Yep, Brighton. Which came about in a way that was very much in the spirit of the play. The play’s about parallel universes, about the day-to-day, ever-widening consequences of our choices:
A year or so ago, my very talented director friend Hannah Drake shared a Facebook post, as an actor friend of hers, Mary Chater, wanted to make new playwright connections. Mary and I spoke and really clicked, but we didn’t work together this time.
A year later, Mary is waiting for an estate agent. She gets chatting with a lady. Eventually, about theatre. They meet again. The lady works at Brighton University; they talk about making rehearsed readings part of a new course. Mary emails me – would I be interested? When Brighton’s Dr Kate Aughterson says yes to this script, I ask my Facebook chums again who they know in Brighton (as there’s no money in this!) and who do we get as director? That Hannah Drake again (superb at catching wannabe-vanishing trains, I have to say) who had no idea that Mary was involved. She was joined by Mary, playing Ali, and Matt Lloyd Davies as Mike. They were all absolutely superb. I could not have been more proud of this team and grateful for their generosity.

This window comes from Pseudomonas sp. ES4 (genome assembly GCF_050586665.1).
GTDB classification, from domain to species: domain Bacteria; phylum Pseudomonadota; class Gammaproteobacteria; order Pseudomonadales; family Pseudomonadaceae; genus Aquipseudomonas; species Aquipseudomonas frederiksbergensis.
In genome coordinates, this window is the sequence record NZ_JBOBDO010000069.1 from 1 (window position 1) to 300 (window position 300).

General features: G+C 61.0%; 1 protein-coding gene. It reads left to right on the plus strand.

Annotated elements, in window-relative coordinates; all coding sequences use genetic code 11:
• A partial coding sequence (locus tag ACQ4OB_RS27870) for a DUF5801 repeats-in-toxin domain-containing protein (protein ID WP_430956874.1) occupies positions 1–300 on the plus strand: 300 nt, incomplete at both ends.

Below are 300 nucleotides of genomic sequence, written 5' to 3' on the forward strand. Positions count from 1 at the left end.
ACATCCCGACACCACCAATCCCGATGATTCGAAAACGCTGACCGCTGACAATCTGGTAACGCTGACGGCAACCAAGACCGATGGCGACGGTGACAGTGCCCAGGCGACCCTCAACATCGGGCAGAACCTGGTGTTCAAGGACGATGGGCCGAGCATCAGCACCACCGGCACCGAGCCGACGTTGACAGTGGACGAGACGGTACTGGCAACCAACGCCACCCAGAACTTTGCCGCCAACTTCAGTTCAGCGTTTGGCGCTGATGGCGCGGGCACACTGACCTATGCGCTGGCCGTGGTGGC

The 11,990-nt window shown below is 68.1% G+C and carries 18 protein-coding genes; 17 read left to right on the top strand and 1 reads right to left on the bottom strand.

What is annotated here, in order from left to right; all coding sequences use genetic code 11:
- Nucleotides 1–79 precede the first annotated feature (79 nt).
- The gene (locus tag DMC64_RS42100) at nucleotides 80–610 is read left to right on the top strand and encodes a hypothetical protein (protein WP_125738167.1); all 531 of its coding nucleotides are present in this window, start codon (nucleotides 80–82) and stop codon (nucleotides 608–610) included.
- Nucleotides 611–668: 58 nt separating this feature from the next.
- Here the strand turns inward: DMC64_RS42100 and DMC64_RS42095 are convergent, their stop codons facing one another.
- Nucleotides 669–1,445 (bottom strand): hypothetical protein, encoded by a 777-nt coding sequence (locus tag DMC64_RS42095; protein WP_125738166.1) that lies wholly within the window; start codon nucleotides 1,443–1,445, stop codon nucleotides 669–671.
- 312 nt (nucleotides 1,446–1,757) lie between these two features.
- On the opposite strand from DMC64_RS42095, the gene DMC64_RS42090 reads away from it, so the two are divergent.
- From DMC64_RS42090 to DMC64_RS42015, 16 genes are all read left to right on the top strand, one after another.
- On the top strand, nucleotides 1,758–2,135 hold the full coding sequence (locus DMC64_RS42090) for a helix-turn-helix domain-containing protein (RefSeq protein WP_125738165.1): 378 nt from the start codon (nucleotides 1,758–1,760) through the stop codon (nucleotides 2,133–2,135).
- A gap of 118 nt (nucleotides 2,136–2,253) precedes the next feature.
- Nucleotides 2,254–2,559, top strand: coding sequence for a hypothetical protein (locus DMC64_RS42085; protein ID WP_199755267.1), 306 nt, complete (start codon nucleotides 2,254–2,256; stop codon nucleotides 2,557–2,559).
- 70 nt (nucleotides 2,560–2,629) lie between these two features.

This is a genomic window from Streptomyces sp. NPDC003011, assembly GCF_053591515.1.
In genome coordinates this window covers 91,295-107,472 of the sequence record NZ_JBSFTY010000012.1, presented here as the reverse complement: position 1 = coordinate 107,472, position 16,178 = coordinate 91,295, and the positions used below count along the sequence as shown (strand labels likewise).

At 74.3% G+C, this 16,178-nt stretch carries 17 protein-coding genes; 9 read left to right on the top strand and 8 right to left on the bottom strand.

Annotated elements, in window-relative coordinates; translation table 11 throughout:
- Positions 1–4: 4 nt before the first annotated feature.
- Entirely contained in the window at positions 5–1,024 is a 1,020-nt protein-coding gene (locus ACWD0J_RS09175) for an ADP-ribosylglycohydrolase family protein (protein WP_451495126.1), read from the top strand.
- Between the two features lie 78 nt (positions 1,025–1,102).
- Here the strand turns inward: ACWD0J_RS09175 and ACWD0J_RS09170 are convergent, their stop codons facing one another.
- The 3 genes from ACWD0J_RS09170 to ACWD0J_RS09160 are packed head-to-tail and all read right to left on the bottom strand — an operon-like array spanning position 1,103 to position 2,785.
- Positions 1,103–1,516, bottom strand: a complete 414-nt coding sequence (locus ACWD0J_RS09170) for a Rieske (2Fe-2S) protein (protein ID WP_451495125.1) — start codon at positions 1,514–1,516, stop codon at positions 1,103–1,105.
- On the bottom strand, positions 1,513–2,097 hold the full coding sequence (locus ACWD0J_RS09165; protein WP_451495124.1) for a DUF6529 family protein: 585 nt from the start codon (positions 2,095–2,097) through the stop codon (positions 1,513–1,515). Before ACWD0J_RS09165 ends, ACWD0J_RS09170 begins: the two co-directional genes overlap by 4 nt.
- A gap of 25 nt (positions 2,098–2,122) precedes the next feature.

So now, a mulling, and time to plan next steps. I have a feeling this script is dusting off her dress and is almost ready for the dance….
P.S. – if you want to know what the “magic gun” is in the title of this post, get in touch. You just have to see the play, you see…. 😉
Very excited to say the quantum mechanics play, Box, has a twinkle in its eye. After some generous and insightful industry feedback over the summer, it’s having a rehearsed reading on Hallowe’en, as part of the work done by Brighton University’s Performance and Community Research and Enterprise Group.